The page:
Effects of environmental contaminants on hemoglobin gene expression in Daphnia magna: a potential biomarker for freshwater quality monitoring.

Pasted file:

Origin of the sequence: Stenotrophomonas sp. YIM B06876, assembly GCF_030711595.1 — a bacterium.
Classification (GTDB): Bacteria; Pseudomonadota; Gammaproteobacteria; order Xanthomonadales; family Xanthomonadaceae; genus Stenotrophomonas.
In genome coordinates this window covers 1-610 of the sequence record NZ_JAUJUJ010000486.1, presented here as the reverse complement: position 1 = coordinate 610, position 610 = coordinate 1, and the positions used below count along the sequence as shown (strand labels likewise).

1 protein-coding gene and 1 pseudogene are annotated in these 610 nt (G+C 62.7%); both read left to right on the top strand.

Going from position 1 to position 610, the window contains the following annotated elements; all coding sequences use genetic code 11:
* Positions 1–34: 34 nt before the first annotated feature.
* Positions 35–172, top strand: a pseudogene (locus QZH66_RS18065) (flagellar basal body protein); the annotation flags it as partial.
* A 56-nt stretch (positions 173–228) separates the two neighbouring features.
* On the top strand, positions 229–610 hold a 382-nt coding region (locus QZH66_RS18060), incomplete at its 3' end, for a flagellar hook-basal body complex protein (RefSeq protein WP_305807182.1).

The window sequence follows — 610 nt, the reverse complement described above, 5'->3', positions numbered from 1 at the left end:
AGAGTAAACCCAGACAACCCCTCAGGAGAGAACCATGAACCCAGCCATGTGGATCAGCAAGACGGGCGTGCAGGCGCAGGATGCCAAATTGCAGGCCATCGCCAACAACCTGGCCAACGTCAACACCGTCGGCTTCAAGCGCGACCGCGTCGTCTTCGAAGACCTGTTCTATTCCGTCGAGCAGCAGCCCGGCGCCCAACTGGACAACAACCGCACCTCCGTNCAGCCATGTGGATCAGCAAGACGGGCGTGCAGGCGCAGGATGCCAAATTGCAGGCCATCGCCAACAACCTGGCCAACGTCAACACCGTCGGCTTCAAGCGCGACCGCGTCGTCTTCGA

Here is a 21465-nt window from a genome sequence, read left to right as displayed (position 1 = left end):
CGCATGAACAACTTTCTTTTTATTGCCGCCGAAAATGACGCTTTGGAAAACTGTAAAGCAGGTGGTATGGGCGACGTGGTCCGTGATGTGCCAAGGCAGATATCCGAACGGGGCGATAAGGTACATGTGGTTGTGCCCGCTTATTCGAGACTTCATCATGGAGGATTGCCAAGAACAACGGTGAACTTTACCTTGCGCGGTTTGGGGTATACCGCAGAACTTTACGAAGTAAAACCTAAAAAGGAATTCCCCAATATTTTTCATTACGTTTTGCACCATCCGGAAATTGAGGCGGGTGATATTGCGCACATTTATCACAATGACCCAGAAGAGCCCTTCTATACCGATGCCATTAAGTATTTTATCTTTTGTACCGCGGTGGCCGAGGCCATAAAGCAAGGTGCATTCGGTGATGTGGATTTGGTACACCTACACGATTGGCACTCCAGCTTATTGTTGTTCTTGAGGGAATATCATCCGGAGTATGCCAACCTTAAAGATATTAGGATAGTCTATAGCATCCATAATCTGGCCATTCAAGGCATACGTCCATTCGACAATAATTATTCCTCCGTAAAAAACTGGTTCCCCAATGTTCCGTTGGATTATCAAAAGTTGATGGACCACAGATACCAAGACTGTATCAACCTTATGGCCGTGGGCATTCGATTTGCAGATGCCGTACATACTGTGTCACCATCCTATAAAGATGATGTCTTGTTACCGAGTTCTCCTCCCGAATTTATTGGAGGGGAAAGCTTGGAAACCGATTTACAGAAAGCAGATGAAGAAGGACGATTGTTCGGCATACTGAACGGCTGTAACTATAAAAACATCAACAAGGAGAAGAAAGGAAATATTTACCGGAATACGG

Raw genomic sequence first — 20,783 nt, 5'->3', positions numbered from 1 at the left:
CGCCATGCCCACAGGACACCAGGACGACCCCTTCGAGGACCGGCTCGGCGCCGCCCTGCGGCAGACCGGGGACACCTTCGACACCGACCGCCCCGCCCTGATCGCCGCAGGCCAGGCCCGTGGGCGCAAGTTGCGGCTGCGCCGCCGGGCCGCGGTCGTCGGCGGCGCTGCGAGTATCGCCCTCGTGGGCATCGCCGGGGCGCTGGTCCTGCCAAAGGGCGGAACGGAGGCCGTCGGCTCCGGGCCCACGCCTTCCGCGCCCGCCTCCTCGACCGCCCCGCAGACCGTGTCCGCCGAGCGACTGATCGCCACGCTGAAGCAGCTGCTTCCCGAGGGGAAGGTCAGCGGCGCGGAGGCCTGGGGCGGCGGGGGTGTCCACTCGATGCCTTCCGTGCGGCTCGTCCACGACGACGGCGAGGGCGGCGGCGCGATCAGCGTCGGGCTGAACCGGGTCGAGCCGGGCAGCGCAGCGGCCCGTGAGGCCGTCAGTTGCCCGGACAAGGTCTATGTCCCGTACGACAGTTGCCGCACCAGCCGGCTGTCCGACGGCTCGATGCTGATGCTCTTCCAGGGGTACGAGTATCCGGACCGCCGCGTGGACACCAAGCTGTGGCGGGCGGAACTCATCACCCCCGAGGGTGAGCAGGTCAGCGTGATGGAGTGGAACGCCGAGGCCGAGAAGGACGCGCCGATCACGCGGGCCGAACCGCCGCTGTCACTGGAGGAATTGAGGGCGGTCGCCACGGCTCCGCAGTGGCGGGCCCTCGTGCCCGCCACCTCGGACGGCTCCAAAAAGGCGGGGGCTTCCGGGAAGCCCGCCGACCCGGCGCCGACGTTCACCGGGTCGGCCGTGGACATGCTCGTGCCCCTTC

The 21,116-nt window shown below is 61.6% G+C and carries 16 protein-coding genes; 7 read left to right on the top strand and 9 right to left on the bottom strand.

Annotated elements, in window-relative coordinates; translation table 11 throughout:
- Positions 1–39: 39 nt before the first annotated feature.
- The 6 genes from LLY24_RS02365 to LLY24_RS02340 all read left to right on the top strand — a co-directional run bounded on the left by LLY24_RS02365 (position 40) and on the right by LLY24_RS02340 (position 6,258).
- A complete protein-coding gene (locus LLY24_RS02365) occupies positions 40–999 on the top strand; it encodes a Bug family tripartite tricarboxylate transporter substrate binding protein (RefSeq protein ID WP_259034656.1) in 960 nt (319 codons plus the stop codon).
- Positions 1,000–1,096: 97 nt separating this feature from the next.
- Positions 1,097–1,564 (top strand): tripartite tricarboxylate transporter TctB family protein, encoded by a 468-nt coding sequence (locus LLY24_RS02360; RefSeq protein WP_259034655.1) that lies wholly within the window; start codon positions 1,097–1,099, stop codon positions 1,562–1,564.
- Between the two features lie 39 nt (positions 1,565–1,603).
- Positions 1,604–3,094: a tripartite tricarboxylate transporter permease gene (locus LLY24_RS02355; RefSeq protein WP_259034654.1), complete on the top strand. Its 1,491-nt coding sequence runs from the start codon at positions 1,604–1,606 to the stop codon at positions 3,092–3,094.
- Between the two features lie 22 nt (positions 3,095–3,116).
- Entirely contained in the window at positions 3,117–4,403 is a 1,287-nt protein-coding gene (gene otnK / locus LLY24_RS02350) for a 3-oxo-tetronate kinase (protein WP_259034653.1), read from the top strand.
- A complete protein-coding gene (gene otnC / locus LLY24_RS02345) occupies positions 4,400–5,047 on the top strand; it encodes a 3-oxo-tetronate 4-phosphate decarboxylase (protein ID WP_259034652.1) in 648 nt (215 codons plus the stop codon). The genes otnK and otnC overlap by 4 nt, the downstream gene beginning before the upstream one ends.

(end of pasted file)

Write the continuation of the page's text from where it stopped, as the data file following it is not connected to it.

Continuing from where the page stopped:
ABSTRACT Daphnia hemoglobin (Hb) is one of the widely investigated invertebrate respiratory pigment. In this study, alteration of Daphnia magna Hb was evaluated in terms of its gene expression, using four D. magna Hb open reading frames (ORFs), by exposure of various chemicals, such as nonylphenol (NP), bisphenol A (BPA), benzo[a]pyrene (B[a]P), chloropyriphos (CP), paraquat dichloride (PQ), and lead nitrate (Pb), under laboratory conditions. A Daphnia reproduction test was also conducted to test the ecotoxicological relevance of chemical-induced Daphnia Hb gene expression. Daphnia Hb gene expression increased by most of tested chemicals. Nonylphenol induced all four Hb ORFs, and an increase in D. magna hemoglobin 2 (dmhb2), dmhb3, and dmhb4 gene expression was exposure concentration dependent. Although BPA and B[a]P also induced most of the Hb genes, the degree of increase was less than two-fold compared to the control. For CP and Pb exposure, an increase in dmhb2 and dmhb4 gene expression was the most significant among the four Daphnia Hb ORFs. Each ORF might exhibit different sensitivities to chemical stress; of the four ORFs studied, an increase in dmhb2 and dmhb4 gene expression was the most significant. It seems clear that Daphnia Hb has a considerable potential as a biomarker for freshwater toxicity monitoring, as an increase in Hb gene expression seems to be correlated with a decrease in reproduction in this animal. The results suggest that Daphnia Hb could give useful information to diagnose general health conditions in a freshwater ecosystem. Considering the potential of D. magna as a biomonitoring species and the physiological particularities of its respiratory pigments, Daphnia Hb could be developed as a biomarker for ecotoxicity monitoring.